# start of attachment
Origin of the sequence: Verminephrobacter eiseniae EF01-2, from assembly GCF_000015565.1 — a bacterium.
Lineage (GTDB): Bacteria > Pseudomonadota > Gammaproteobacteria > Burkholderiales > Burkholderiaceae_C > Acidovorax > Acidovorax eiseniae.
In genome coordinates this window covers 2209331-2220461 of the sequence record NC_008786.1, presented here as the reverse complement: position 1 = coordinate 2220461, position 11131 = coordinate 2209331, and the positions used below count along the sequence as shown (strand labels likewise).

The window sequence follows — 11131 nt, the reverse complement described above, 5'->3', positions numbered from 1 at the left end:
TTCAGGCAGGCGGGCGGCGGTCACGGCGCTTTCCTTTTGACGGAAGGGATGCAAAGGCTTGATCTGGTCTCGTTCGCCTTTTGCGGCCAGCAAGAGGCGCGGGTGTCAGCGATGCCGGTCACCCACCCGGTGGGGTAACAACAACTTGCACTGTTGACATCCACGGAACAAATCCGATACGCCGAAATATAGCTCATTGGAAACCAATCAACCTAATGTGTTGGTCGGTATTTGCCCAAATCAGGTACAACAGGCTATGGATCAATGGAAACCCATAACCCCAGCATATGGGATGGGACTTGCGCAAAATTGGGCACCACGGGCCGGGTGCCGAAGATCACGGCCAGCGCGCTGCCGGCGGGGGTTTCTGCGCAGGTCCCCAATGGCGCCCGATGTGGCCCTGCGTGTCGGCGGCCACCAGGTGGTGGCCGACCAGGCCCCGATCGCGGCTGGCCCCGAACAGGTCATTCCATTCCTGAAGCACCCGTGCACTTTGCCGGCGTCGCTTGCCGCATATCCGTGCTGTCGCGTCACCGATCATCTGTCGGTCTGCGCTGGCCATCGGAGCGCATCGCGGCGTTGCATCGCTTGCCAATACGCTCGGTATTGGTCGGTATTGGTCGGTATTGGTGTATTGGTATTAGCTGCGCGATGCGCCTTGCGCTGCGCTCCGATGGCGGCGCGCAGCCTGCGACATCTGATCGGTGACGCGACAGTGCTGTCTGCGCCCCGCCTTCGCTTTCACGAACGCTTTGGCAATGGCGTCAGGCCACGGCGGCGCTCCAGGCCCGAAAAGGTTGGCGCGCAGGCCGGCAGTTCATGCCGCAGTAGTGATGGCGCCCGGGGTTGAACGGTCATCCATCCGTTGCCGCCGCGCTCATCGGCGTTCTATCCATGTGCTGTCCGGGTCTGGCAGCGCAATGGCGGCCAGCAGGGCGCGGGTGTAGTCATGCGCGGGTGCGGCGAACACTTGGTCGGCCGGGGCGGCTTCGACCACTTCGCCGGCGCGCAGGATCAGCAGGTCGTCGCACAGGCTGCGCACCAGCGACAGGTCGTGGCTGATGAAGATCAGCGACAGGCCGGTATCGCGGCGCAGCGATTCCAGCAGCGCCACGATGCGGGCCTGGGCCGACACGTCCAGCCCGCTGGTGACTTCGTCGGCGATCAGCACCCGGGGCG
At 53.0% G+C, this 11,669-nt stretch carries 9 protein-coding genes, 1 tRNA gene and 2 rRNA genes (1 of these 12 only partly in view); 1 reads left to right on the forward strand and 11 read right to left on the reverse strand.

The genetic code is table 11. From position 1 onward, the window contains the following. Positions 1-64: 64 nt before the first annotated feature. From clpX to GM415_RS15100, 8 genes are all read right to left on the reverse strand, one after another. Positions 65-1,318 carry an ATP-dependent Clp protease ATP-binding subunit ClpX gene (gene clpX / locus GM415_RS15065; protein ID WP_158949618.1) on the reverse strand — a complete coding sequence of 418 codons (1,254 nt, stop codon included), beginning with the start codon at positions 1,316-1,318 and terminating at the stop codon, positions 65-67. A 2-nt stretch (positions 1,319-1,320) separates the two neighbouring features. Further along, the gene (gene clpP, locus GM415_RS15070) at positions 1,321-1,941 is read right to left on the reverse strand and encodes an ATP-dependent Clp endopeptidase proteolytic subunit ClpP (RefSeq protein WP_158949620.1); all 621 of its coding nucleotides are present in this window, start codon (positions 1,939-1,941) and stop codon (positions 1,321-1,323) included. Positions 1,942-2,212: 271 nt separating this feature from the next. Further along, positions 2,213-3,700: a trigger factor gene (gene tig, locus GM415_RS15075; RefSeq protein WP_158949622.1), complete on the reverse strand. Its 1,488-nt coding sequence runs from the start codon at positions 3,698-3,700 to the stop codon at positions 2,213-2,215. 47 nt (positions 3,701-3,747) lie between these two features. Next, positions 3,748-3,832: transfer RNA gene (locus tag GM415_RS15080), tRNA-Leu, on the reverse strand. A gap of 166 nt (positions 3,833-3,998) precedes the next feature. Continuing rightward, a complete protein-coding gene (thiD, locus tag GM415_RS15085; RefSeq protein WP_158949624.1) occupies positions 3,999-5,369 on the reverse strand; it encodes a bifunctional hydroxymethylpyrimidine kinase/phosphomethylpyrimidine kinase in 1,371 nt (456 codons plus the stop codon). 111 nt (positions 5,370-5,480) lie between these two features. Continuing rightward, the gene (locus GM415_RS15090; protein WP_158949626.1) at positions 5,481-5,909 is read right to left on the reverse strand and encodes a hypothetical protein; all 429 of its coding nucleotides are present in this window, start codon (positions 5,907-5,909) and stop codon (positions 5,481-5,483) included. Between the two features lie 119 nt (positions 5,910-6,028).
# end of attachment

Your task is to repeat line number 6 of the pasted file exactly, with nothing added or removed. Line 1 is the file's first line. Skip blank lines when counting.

At 53.0% G+C, this 11,669-nt stretch carries 9 protein-coding genes, 1 tRNA gene and 2 rRNA genes (1 of these 12 only partly in view); 1 reads left to right on the forward strand and 11 read right to left on the reverse strand.